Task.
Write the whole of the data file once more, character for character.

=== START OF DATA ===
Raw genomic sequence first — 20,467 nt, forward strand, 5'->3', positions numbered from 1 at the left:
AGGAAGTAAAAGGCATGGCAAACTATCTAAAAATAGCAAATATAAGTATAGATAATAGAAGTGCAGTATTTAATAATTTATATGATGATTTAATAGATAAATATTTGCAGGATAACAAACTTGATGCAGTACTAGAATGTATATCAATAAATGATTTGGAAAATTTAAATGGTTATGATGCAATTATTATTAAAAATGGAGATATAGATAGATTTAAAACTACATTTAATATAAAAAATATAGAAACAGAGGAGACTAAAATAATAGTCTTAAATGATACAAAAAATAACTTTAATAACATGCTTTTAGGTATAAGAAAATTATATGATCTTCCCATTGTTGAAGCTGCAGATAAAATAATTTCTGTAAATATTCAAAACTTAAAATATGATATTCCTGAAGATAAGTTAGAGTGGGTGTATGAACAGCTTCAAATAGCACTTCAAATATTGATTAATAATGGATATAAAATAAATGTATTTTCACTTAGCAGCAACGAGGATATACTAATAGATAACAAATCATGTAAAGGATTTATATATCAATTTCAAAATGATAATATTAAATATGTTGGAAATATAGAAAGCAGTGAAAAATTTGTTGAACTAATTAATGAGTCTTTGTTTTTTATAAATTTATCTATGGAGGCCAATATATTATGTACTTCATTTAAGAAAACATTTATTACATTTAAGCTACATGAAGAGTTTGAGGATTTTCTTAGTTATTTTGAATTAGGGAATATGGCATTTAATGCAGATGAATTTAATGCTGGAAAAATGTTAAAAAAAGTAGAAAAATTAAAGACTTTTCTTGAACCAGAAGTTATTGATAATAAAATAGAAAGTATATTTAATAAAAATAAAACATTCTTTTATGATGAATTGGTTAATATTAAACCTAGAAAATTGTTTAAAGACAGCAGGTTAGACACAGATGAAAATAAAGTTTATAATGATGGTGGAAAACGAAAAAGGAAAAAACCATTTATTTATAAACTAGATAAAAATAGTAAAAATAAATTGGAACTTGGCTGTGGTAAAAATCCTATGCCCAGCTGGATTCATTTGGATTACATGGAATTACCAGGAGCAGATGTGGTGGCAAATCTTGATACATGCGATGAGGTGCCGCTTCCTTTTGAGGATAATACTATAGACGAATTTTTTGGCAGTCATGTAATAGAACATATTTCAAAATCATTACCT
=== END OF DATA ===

Raw genomic sequence first — 20,467 nt, forward strand, 5'->3', positions numbered from 1 at the left:
AGGAAGTAAAAGGCATGGCAAACTATCTAAAAATAGCAAATATAAGTATAGATAATAGAAGTGCAGTATTTAATAATTTATATGATGATTTAATAGATAAATATTTGCAGGATAACAAACTTGATGCAGTACTAGAATGTATATCAATAAATGATTTGGAAAATTTAAATGGTTATGATGCAATTATTATTAAAAATGGAGATATAGATAGATTTAAAACTACATTTAATATAAAAAATATAGAAACAGAGGAGACTAAAATAATAGTCTTAAATGATACAAAAAATAACTTTAATAACATGCTTTTAGGTATAAGAAAATTATATGATCTTCCCATTGTTGAAGCTGCAGATAAAATAATTTCTGTAAATATTCAAAACTTAAAATATGATATTCCTGAAGATAAGTTAGAGTGGGTGTATGAACAGCTTCAAATAGCACTTCAAATATTGATTAATAATGGATATAAAATAAATGTATTTTCACTTAGCAGCAACGAGGATATACTAATAGATAACAAATCATGTAAAGGATTTATATATCAATTTCAAAATGATAATATTAAATATGTTGGAAATATAGAAAGCAGTGAAAAATTTGTTGAACTAATTAATGAGTCTTTGTTTTTTATAAATTTATCTATGGAGGCCAATATATTATGTACTTCATTTAAGAAAACATTTATTACATTTAAGCTACATGAAGAGTTTGAGGATTTTCTTAGTTATTTTGAATTAGGGAATATGGCATTTAATGCAGATGAATTTAATGCTGGAAAAATGTTAAAAAAAGTAGAAAAATTAAAGACTTTTCTTGAACCAGAAGTTATTGATAATAAAATAGAAAGTATATTTAATAAAAATAAAACATTCTTTTATGATGAATTGGTTAATATTAAACCTAGAAAATTGTTTAAAGACAGCAGGTTAGACACAGATGAAAATAAAGTTTATAATGATGGTGGAAAACGAAAAAGGAAAAAACCATTTATTTATAAACTAGATAAAAATAGTAAAAATAAATTGGAACTTGGCTGTGGTAAAAATCCTATGCCCAGCTGGATTCATTTGGATTACATGGAATTACCAGGAGCAGATGTGGTGGCAAATCTTGATACATGCGATGAGGTGCCGCTTCCTTTTGAGGATAATACTATAGACGAATTTTTTGGCAGTCATGTAATAGAACATATTTCAAAATCATTACCT